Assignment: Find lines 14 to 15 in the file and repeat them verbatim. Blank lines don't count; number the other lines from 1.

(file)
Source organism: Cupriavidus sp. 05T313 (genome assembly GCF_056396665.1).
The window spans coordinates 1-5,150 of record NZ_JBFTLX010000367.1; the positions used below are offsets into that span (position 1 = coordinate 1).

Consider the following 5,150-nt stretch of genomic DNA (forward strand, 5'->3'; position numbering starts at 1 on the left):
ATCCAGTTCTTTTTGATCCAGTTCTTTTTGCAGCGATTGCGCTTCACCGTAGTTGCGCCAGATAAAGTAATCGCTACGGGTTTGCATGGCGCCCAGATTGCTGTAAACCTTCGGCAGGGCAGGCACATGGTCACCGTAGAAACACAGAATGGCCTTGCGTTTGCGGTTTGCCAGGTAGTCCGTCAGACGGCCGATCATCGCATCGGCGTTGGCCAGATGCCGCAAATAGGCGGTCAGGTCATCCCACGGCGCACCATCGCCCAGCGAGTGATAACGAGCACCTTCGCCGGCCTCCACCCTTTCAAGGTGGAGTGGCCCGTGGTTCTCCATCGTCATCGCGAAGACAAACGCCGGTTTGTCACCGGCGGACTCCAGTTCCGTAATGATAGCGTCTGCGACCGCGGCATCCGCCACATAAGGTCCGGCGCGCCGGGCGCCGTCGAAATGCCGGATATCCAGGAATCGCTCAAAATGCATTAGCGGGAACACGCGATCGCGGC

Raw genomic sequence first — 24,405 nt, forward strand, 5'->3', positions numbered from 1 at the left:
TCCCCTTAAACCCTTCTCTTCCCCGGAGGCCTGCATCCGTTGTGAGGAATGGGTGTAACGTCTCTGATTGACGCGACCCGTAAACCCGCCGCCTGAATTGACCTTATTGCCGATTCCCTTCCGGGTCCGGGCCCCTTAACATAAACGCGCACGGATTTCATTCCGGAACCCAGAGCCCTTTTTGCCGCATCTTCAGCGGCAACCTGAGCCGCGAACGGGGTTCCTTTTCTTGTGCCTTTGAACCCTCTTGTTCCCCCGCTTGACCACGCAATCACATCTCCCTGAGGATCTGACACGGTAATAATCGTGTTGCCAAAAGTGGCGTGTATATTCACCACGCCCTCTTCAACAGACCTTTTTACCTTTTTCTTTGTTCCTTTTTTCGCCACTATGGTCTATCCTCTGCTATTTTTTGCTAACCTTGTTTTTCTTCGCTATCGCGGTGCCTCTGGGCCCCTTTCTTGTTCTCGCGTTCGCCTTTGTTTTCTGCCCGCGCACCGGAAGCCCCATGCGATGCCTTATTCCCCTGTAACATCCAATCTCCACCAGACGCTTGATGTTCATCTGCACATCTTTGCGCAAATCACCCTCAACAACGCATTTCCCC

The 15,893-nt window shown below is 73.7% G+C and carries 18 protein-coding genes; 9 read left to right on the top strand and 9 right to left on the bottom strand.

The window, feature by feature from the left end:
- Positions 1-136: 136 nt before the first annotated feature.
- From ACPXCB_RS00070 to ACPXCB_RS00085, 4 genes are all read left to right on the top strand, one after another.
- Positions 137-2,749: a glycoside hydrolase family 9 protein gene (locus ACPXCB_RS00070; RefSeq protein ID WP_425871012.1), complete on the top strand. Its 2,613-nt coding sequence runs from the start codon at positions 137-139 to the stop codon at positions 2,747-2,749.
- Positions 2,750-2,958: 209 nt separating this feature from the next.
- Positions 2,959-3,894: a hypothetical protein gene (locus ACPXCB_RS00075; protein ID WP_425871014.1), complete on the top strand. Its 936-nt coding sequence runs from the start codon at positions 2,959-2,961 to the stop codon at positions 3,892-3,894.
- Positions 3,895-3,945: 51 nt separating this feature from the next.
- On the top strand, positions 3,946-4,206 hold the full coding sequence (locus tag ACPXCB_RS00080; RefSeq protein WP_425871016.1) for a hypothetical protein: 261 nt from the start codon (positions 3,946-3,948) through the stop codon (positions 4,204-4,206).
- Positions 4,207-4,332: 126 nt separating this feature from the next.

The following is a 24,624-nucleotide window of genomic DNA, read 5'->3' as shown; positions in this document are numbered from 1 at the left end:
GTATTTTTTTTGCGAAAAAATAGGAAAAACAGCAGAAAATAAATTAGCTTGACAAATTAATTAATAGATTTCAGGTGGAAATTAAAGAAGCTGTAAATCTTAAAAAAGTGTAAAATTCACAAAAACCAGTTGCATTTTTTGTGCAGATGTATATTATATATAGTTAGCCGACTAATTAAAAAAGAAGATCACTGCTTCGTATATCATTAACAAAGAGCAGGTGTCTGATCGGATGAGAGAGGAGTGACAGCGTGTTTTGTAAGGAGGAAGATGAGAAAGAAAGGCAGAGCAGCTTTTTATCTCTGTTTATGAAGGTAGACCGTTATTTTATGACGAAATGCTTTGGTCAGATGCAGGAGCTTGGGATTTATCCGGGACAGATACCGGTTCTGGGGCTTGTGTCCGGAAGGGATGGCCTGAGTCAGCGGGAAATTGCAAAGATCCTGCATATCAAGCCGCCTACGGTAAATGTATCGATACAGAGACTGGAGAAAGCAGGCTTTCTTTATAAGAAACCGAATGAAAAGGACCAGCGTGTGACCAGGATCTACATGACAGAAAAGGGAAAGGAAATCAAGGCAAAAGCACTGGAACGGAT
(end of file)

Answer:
- Positions 3,895-3,945: 51 nt separating this feature from the next.
- On the top strand, positions 3,946-4,206 hold the full coding sequence (locus tag ACPXCB_RS00080; RefSeq protein WP_425871016.1) for a hypothetical protein: 261 nt from the start codon (positions 3,946-3,948) through the stop codon (positions 4,204-4,206).